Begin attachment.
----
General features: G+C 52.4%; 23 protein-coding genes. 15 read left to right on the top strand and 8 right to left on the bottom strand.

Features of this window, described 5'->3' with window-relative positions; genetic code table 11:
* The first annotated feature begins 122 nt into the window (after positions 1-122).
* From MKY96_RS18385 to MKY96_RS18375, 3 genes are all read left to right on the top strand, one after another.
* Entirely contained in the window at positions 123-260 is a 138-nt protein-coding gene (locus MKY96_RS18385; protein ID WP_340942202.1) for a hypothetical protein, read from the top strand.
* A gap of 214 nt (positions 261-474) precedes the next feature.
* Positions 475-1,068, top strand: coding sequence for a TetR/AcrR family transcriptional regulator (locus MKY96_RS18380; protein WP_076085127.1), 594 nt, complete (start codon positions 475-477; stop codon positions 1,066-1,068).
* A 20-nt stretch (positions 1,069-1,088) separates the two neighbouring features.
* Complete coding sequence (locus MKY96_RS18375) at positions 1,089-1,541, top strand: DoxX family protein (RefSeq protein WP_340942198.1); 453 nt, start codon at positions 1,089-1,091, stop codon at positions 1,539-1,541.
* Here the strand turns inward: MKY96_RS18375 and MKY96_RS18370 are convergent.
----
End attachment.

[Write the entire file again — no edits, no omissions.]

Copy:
General features: G+C 52.4%; 23 protein-coding genes. 15 read left to right on the top strand and 8 right to left on the bottom strand.

Features of this window, described 5'->3' with window-relative positions; genetic code table 11:
* The first annotated feature begins 122 nt into the window (after positions 1-122).
* From MKY96_RS18385 to MKY96_RS18375, 3 genes are all read left to right on the top strand, one after another.
* Entirely contained in the window at positions 123-260 is a 138-nt protein-coding gene (locus MKY96_RS18385; protein ID WP_340942202.1) for a hypothetical protein, read from the top strand.
* A gap of 214 nt (positions 261-474) precedes the next feature.
* Positions 475-1,068, top strand: coding sequence for a TetR/AcrR family transcriptional regulator (locus MKY96_RS18380; protein WP_076085127.1), 594 nt, complete (start codon positions 475-477; stop codon positions 1,066-1,068).
* A 20-nt stretch (positions 1,069-1,088) separates the two neighbouring features.
* Complete coding sequence (locus MKY96_RS18375) at positions 1,089-1,541, top strand: DoxX family protein (RefSeq protein WP_340942198.1); 453 nt, start codon at positions 1,089-1,091, stop codon at positions 1,539-1,541.
* Here the strand turns inward: MKY96_RS18375 and MKY96_RS18370 are convergent.